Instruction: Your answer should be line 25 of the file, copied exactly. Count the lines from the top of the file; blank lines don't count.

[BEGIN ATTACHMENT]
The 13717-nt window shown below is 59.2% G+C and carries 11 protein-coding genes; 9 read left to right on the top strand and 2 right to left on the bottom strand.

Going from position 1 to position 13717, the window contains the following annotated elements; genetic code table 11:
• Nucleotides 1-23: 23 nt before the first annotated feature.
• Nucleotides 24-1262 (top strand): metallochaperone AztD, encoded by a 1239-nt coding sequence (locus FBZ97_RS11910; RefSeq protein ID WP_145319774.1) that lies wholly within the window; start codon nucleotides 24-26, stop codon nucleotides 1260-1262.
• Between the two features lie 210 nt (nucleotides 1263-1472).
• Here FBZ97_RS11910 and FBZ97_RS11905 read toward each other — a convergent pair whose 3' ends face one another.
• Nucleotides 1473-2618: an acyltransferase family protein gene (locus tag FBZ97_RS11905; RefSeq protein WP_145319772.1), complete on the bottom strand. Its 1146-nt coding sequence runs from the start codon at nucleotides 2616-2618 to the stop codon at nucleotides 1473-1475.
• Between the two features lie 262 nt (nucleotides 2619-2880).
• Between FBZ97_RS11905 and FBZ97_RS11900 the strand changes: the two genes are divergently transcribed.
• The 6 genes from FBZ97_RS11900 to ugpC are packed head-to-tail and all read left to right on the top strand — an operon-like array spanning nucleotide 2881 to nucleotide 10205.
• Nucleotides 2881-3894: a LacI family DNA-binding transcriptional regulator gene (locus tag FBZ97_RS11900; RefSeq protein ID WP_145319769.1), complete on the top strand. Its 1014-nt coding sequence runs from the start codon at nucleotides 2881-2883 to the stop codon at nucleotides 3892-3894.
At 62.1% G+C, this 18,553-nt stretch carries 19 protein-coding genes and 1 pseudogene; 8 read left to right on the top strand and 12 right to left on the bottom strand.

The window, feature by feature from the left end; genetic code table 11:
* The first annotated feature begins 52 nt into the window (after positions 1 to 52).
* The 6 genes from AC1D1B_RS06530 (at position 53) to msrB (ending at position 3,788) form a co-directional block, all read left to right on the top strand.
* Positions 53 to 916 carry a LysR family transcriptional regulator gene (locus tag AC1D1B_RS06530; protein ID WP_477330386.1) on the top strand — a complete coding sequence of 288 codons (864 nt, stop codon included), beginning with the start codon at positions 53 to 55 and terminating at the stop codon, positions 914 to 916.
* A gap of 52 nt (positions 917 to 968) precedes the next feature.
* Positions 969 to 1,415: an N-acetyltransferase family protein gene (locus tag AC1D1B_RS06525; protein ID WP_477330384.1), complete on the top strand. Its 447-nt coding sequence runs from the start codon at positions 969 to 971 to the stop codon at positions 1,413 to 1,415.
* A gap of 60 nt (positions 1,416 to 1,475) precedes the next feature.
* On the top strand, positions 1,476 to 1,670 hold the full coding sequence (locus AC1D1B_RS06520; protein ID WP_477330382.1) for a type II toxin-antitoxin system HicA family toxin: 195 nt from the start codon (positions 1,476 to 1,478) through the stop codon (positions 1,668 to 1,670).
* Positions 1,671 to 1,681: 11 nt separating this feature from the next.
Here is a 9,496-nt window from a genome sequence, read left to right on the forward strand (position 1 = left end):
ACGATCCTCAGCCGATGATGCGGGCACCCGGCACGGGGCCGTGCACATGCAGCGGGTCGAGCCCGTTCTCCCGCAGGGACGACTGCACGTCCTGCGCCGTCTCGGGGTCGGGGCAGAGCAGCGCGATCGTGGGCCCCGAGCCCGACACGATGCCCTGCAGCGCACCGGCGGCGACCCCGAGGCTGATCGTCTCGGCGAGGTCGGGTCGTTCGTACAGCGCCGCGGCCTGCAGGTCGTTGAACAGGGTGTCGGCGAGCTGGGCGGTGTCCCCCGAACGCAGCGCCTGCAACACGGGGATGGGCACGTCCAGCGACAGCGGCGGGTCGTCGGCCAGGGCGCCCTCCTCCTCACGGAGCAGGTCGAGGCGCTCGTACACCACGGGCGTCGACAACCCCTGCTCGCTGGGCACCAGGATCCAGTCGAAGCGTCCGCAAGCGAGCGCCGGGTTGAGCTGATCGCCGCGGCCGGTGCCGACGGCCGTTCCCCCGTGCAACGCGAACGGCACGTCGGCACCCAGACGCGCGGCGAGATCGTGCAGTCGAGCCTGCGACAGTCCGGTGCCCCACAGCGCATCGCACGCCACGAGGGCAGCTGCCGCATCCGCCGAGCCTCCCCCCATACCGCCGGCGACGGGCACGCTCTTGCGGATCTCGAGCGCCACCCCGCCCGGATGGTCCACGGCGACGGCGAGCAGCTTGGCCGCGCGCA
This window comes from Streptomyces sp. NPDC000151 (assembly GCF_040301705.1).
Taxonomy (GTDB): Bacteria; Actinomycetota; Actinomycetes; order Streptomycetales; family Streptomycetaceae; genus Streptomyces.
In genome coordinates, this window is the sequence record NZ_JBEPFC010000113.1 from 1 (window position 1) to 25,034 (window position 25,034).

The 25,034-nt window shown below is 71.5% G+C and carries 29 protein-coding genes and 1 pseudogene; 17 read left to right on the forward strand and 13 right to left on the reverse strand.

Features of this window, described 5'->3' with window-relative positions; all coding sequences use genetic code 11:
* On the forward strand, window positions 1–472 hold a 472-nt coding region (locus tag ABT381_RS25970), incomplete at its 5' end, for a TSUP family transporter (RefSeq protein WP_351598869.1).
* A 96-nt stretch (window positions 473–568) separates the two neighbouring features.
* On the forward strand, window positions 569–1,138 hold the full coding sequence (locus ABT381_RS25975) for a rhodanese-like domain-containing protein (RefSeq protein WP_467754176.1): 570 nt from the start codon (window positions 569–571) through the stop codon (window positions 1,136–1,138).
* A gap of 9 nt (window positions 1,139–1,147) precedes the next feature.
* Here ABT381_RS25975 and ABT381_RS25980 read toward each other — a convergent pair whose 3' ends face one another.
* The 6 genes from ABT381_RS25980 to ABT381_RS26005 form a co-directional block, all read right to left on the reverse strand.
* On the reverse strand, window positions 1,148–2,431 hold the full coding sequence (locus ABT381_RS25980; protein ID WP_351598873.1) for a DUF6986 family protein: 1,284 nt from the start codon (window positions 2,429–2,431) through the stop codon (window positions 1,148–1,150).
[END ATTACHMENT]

Taxonomy (GTDB): Bacteria; Actinomycetota; Actinomycetes; order Streptomycetales; family Streptomycetaceae; genus Streptomyces.